This is all a little melodramatic, so I mention how quickly I was disillusioned and began my journey to non belief. All this grandiose high and mighty crap comes from Sunday school. I loathed Sunday school. I think we're all pretty susceptible as children, and being told that in the past there used to be magic is a big thing. It's like Santa, or the Easter bunny, or anything that you're led to believe is true up to a certain age. The fact that you know they exist gives realism and hope to dozens of other beliefs that culture tends to rely on to define "childhood". Not that you reeeeeeeally believe Sata exists as he's explained to you, but for a time the fact that the impossible is possible gives explanation for so many unknowable things. Most are just revealed to be not true. Santa, bunny, card tricks, the democratic process. Some actually do endure up through adulthood. I wish I could forget all the times I've heard the word "magically" used to explain how skin care products work.

Sunday school for me was about real life stories. Now, I'm a little surprised that adults are fed lines about mystical forces and vague generalities about how to live, and the children are given specific, concrete examples that could hypothetically take place today, but involve miracles and earthly evidence of the devine. This seems a little bass ackward to me. I guess kids can't be expected to make the leap of faith! I think adults just think kids are stupid. At least Santa came when I was asleep. "God is with you all the time" was a pretty easy statement to disprove when I didn't understand it's poetic depth.

So, one day, when we were being told about Jesus healing the sick and transmogrifying matter, the skeptic that had been growing in me for years crept out and asked my hapless teacher "was Jesus a real person, or is he just a character?". I got a deer-in-the-headlights look from my teacher for a few minutes before it was followed by a very respectable, very ambiguous "some people believe he was, but we don't really know for sure." This prompted me thinking there was really no real reason why we were Christian and not Jewish, seeing as Jesus's existence was the only difference between the two in my mind. This, in turn, prompted my questioning of our being any religion at all, since we have no way of choosing.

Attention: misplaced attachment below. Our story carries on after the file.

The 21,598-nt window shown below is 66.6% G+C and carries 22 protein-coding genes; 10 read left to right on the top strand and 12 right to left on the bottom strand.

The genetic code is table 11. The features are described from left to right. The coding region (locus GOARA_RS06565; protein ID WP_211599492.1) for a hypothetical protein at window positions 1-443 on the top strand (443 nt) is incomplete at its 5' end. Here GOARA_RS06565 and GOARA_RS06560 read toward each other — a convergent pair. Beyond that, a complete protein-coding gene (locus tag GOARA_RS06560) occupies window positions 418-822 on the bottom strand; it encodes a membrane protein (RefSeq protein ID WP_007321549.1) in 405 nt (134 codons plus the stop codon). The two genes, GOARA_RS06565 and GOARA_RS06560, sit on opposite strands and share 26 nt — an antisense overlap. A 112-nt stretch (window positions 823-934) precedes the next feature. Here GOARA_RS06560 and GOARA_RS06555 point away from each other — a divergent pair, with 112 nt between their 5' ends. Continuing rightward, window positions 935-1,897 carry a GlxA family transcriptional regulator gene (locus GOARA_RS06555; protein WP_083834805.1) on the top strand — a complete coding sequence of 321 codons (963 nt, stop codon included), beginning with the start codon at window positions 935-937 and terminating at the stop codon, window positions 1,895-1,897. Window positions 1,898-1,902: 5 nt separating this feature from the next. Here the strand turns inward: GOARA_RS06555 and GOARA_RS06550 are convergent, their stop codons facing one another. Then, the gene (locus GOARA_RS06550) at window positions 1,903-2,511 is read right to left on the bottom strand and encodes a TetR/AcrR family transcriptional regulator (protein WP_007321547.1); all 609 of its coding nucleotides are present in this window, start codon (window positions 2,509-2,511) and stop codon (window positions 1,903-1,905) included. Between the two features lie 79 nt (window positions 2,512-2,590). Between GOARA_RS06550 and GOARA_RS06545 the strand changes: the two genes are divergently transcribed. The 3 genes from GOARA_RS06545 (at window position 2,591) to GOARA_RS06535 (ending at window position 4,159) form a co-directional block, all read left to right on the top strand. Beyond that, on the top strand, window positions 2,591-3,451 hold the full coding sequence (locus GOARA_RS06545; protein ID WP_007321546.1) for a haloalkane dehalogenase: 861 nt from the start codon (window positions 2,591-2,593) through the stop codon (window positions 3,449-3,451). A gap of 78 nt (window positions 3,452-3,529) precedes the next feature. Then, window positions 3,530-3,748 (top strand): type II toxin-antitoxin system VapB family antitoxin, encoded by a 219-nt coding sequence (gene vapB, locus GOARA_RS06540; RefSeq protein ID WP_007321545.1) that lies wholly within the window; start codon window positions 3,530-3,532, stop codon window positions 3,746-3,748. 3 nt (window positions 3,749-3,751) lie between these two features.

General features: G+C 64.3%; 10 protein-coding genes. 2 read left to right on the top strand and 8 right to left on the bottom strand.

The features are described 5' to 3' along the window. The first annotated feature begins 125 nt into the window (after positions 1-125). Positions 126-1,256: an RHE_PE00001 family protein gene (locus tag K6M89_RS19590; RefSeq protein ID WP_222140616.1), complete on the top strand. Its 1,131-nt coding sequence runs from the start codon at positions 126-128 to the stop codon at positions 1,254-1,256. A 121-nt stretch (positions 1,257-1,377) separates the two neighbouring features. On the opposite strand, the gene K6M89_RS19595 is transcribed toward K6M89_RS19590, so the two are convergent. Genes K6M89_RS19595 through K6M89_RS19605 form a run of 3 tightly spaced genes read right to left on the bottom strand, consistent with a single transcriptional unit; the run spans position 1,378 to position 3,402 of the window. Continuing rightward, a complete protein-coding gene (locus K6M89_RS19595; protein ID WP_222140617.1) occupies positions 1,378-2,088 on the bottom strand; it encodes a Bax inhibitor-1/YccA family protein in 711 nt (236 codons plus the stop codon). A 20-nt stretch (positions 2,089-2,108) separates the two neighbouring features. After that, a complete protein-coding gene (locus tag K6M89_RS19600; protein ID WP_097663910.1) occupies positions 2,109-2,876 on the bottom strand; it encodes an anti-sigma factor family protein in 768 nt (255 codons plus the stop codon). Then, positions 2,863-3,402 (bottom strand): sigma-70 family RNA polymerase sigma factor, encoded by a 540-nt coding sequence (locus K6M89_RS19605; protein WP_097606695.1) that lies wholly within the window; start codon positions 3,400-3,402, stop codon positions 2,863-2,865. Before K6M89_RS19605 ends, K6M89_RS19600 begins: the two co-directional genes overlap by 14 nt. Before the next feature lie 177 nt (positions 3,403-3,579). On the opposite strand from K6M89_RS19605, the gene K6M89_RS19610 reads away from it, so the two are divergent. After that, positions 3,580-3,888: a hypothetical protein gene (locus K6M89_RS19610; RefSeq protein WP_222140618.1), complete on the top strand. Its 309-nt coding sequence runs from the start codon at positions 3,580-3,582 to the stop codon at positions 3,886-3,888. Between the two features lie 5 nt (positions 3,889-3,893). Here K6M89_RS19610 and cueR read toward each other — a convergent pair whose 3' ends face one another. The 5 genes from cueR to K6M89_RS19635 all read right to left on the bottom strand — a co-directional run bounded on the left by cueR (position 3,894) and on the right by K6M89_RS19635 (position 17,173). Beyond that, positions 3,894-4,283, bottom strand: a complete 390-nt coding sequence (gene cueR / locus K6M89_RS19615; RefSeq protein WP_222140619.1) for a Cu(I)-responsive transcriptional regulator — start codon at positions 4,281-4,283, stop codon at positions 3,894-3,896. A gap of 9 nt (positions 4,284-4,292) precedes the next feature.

I think my resistance to going to Sunday school was pretty solid from that point forward. It didn't take long to reject words like "worship" and "lord", but rejecting words like "God" and "heaven" was a much more scary process.

It just seems really strange to me. A belief structure, religion in general, is a pretty heavy thing to incorporate into your life. It's like a wierd scary movie where there's this invisible thing around you all the time. Except it's friendly. It's supposed to be so important that it becomes a major part of your life, an assumption, and for some a focal point.

So how come we were all dragged back to church? Why do we need weekly shots of God to maintain the faith? Along with broccoli and homework, God was one of those painful thigns that was good for you. If it was so wonderful and natural, why did everyone hate it so much? Nobody ever said broccoli and homework were great. Just necessary.

Coming to the conclusion that religion wasn't necessarily true, and that all I had to do was STOP BELIEVING, was a frightening freedom. Coming to the conclusion that it was essentially a millenium old scam to trick people into not killing themselves and others was an insulting jolt.

I do miss my church-inspired beliefs. I miss thinking that everything was goign to be ok, no matter what. I miss dreaming about Heaven. I miss thinking that there was always help out there. I miss thinking that whatever happens, I'll always get another chance and another life. But I'm glad I found my own answers. Church always left a bad taste in my mouth similar to when the answer to a question was "because".

1 comment:

crazygrampastuey said...

I think people hate church the same way they hate their jobs - it's dressing up for a place they don't want to be and just sitting there while you get lectured on how you're not good enough and need to work harder....only you don't get paid to go to church.